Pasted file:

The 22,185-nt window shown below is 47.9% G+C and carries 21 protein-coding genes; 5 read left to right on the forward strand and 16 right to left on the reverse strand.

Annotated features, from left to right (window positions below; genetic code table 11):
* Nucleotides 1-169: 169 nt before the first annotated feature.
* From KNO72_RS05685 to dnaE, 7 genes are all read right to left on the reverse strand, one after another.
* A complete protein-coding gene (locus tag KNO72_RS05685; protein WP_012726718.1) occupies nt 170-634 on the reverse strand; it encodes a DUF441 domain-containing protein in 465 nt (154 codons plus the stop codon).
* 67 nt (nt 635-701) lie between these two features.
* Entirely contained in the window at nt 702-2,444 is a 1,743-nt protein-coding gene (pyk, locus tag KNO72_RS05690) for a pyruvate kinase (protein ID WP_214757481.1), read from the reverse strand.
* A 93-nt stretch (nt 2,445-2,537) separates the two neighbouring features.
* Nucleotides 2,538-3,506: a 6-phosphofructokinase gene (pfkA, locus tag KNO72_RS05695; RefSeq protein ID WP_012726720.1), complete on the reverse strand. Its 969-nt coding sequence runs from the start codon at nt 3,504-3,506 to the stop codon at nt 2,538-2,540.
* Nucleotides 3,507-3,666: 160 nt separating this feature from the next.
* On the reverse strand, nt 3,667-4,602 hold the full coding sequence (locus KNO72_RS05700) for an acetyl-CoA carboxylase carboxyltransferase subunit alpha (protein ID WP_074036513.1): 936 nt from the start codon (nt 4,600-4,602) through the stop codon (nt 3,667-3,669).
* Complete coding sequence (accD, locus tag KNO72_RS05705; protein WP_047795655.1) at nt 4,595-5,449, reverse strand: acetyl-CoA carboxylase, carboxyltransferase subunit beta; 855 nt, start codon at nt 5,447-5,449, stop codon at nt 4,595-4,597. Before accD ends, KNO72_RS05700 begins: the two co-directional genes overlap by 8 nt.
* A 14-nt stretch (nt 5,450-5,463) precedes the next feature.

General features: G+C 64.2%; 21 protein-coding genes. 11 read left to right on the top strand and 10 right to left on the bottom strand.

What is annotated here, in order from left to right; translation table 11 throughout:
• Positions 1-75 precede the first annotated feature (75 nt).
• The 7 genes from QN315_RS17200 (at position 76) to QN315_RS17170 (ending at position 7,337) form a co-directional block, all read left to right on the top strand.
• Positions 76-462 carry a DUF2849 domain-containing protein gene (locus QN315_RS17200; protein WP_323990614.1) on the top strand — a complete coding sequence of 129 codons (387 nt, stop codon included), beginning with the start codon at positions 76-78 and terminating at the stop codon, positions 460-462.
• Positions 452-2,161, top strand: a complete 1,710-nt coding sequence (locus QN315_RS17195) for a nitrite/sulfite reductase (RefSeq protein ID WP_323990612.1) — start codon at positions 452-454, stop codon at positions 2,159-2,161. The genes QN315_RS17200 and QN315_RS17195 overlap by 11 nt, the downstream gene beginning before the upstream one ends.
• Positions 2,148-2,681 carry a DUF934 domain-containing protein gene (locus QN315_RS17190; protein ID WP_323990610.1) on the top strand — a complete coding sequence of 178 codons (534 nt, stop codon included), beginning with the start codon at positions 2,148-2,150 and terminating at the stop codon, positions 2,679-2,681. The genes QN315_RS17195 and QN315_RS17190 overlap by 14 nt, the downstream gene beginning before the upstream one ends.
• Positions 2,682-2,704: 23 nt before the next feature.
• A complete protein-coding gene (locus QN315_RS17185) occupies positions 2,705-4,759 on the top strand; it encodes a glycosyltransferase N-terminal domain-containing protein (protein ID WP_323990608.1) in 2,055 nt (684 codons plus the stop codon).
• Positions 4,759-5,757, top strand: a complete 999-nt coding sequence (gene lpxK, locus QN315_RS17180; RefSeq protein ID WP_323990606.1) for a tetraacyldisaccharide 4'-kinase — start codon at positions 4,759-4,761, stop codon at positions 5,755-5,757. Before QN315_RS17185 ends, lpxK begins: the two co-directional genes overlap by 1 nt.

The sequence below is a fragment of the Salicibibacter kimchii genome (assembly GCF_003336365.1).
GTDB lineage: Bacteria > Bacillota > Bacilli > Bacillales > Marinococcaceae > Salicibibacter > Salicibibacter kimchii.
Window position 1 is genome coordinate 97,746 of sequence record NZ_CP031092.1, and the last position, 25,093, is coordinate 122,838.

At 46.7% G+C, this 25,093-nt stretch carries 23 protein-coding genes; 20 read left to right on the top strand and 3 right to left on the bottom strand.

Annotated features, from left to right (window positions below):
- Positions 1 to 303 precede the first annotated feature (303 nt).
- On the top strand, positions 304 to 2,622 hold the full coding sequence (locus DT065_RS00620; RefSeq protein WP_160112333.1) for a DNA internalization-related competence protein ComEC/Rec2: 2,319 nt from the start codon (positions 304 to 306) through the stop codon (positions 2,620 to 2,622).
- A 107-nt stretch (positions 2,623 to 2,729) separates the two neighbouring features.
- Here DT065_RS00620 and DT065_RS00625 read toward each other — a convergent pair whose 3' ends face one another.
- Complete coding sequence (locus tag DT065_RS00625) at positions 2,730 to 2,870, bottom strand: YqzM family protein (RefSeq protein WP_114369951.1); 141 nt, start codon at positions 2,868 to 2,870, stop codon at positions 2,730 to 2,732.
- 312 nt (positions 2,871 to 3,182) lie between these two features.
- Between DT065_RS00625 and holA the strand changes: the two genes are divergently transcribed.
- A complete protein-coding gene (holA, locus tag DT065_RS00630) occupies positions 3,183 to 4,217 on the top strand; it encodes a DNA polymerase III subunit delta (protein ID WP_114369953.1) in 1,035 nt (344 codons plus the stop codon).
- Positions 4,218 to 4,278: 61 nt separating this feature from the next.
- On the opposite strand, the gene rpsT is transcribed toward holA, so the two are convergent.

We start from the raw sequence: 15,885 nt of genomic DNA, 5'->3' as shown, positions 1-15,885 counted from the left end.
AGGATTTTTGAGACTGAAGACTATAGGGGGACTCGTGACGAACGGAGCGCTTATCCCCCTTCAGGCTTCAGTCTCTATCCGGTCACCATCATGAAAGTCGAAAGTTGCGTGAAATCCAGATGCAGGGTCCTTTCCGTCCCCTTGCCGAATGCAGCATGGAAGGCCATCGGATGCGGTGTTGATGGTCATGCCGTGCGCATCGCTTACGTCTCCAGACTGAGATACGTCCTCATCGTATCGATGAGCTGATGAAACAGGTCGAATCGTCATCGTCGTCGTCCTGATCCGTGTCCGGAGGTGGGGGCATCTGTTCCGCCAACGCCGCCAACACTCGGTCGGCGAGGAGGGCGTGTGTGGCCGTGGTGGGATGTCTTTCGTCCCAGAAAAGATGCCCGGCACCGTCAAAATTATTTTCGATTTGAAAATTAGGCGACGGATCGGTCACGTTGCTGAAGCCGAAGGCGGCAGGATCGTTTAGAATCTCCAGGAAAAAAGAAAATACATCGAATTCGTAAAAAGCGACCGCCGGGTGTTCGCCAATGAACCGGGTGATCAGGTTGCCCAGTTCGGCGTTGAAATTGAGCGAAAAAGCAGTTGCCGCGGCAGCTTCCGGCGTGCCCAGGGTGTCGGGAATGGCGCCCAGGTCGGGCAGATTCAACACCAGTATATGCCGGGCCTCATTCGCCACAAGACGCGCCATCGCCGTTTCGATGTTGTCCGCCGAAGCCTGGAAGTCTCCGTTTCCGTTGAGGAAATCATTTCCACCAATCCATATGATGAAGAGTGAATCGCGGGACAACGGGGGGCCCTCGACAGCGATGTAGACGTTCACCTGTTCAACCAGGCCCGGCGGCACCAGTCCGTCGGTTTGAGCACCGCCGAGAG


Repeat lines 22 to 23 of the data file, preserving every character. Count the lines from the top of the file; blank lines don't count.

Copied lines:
• A complete protein-coding gene (locus QN315_RS17185) occupies positions 2,705-4,759 on the top strand; it encodes a glycosyltransferase N-terminal domain-containing protein (protein ID WP_323990608.1) in 2,055 nt (684 codons plus the stop codon).
• Positions 4,759-5,757, top strand: a complete 999-nt coding sequence (gene lpxK, locus QN315_RS17180; RefSeq protein ID WP_323990606.1) for a tetraacyldisaccharide 4'-kinase — start codon at positions 4,759-4,761, stop codon at positions 5,755-5,757. Before QN315_RS17185 ends, lpxK begins: the two co-directional genes overlap by 1 nt.